So, I can’t relate much on the guardianship.

    When I was younger, I understood that Islam wanted women to be dependent on a man, whatever man, so she didn’t have to take care of herself in many ways. I looked for someone to fit that role, but they always failed. I think they failed because I wouldn’t allow them to take on that role. Instead, I would always pave the way, do everything and give them the credit at the end.

    I can never let myself fall and someone catch me. I DON’T believe anyone on this EARTH deserves to catch me if I fall. I have my own back, and that’s the way it always will be 🙂

    I am working to release to God, tho. That’s where my focus is. I can fall back on Him, always.

    He’s my Wali and Wakeelee.

  2. I enjoy reading your bios. They are honest brutal at times. they speak to many of us. I especially like the one about removing the veil. I am not veiled but appreciate your honesty. as for guardianship I feel like you are talking to me. I haven’t divorced my husband yet only separated but I bear the financial responsibility of my 3 children and it is draining at times. I do feel empowered. I wish i was brave like you and make p my mind. Thanks I hope you are not annoyed with me for following you on twitter. Your silence makes me feel like I am imposing.

    1. Hi Mai,

      Of course I’m not annoyed by you or anyone else following me on Twitter. I try to respond to people who tweet to me whenever I can or if I feel I have something to say. Sometimes I just don’t have a reply. Please don’t take that as ignoring you. And please do continue to interact with me.

  3. Nadia,

    If I couldn’t relate I would not comment. Strange that this comes from a man who ended an unhappy and unfulfilled marriage of a similar length of time. I broke with my vows, religion and tradition. It was and is a big deal, even for me. However, I have never looked back at my decision; for me it was the right decision to make.

    I support your decision and will keep you in my thoughts. I am happier now and more fulfilled. I wish the same for you. One day, a long time ago, I wrote down 12 things I wanted to manifest in my life. I put the list away and did not look at it again. In time shorter than the sifting sands in an hour glass, I began to manifest these things in my life.

    Thank you for being the courage enough to share your thoughts.


  4. This post speaks volumes to me. I have always relied on other people; financially and other ways. Growing up I was not allowed to work nor have my own money. As an 18 yo my student’s pay went straight to my parents; I don’t even know how much it was. As an adult, I rely on my husband. The times that I have worked, I did not own my money. I don’t even know what my husband earns nor what he owes. I have never been good with money, and my husband takes advantage of that.

    I often wonder, if we were to divorce, I would need to work, but covering costs of daycare and before and after school car; I’d essentially be working to pay for these. So then I would probably rely on the government, living fortnight to fortnight, definitely not being able to afford holidays etc. And then my kids would prbably go on holidays with their father and have a blast, but then have to come home to old me with no money for treats.

    ANd then I think, had I taken responsibility for my life from the get go, I would not be in this position. If I had not relied on my husband, I would be working right now easily earning 100k plus. But my husband made sure I was a good little wife, having babies and cooking and cleaning. I spent 8 years at university, but not one single job to show for it. Pretty sad considering I am a lawyer (and have only ever done pro bono work). My mum drummed into my head that good muslim women looked after their homes. Good muslim women did study and get degrees, but then their place was in the home. Education is great, but only if you don’t use it to better yourself!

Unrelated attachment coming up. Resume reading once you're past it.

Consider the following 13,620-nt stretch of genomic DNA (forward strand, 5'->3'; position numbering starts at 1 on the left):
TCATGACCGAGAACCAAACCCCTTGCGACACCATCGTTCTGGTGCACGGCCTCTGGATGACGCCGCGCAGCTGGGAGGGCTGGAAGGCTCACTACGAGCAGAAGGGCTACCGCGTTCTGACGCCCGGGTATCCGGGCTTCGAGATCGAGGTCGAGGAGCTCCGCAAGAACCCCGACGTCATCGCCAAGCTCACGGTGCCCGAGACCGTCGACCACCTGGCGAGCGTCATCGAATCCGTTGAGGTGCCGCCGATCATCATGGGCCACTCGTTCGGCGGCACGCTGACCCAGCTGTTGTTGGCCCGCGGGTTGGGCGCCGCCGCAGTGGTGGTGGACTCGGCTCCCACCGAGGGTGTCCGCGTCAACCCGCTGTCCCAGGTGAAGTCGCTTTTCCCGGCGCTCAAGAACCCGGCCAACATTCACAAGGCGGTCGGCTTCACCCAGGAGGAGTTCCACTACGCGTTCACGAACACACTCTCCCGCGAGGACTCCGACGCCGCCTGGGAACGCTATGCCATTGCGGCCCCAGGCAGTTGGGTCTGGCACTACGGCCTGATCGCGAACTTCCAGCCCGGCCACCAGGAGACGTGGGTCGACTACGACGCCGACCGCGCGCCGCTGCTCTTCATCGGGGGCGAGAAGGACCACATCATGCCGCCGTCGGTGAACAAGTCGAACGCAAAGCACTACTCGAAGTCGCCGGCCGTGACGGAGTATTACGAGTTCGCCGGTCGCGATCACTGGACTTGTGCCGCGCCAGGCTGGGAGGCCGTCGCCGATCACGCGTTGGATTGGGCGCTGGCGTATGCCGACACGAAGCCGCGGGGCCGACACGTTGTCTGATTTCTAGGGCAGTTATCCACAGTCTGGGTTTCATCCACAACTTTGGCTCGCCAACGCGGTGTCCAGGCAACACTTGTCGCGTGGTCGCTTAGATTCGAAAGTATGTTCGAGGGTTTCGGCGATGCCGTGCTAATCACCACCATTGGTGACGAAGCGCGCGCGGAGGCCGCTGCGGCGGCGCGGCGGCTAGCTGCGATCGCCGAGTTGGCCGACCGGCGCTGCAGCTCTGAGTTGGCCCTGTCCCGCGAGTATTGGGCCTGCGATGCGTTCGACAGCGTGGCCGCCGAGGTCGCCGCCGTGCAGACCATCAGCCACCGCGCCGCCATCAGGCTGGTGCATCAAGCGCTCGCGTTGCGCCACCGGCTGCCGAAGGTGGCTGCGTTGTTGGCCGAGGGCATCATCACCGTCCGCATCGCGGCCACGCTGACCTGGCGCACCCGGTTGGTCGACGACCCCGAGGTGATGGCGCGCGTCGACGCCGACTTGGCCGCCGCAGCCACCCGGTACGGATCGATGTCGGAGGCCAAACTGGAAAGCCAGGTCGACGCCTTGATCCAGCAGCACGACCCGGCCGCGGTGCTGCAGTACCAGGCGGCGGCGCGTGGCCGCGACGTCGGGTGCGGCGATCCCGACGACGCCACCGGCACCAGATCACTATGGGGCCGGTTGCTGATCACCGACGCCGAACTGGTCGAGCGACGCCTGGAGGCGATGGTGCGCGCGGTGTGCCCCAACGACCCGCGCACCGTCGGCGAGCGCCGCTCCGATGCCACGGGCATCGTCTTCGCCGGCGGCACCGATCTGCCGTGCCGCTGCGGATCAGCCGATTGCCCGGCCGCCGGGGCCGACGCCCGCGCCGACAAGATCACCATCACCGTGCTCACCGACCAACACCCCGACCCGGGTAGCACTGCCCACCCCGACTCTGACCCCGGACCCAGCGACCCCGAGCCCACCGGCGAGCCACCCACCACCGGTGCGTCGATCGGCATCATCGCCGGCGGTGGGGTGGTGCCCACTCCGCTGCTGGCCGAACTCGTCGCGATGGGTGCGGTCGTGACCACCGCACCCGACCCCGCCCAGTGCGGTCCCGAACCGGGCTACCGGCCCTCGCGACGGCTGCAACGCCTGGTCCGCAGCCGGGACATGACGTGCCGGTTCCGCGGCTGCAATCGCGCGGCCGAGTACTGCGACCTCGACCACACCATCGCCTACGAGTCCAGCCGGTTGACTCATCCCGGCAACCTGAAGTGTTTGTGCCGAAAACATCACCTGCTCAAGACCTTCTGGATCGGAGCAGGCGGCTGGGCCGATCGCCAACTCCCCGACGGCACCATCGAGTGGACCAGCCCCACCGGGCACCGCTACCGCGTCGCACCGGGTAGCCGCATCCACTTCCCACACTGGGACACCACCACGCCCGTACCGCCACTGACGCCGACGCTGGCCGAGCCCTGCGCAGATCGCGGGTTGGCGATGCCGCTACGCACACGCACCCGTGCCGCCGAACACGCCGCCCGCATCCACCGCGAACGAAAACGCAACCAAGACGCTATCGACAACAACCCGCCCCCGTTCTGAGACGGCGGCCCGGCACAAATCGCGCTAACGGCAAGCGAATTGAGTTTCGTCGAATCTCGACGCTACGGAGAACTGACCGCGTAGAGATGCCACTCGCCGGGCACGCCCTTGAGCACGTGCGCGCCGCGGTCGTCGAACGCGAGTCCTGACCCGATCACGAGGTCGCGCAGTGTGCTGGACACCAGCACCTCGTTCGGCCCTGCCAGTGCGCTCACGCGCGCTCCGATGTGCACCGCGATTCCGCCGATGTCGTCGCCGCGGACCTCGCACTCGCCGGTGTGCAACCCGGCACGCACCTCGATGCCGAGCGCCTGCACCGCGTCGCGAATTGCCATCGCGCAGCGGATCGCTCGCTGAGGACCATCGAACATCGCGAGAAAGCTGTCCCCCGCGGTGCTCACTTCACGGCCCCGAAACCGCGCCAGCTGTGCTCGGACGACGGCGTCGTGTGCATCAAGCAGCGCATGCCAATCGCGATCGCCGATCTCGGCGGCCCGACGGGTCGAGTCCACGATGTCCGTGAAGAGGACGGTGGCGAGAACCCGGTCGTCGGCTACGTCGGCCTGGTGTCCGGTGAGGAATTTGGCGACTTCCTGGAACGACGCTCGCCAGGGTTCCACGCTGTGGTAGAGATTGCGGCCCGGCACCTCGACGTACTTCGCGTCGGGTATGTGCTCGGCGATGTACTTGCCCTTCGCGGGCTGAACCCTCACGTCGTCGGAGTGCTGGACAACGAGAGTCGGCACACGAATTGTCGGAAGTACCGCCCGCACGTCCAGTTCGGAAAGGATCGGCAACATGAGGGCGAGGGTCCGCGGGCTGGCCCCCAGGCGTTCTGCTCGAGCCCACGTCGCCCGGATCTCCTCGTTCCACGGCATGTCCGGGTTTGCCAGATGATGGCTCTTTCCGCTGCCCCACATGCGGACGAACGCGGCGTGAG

In my mother’s generation, people didn’t like to educate THEIR women because it opened their eyes to the world. They preferred THEIR women to not question. They preferred THEIR women to only want marriage and children in their lives, nothing more. Travel is for men. Education is for men. And unfortunately, they did this with much ease because they had the Islamic scripture to back them up.

    It frightens me to think I would be alone for the first time in my life with only me to rely on. But it also excites me to no end. Making my own money and not feeling guilty spending it. Not feeling like I take all of the time. Being financially responsible for myself.

    I am finally going to use my degree. When I work, my husband complains because the housework takes a backseat. It makes me not want to work because I get tired of his complaining. But I think its time to take charge of my life and actually make something of myself.

  5. It is not just islam that raises us to believe in these securities. However, until I read your post I was blind also to this. As an Australian female I have always considered myself fiercely independent (others referred to it as stubborn) & pride myself for standing up for womens rights everywhere. It appears I do not practice what I preach. Your blog clarified something I have felt but could not express for a long time. In an unhappy marriage I have remained for the sake of my sons happiness having come from a “broken home” myself & understanding the agony it creates (although in an act of defiance I removed my wedding ring some 8 mths ago to reclaim my independence) The truth you revealed to me today that my feigned independence is from a standing of fear. Financially & emotionally my husband is still my safety net. And as I grapple with my daily discontent I am more often than not guided by my confidants rather than having the courage to make my own decisions.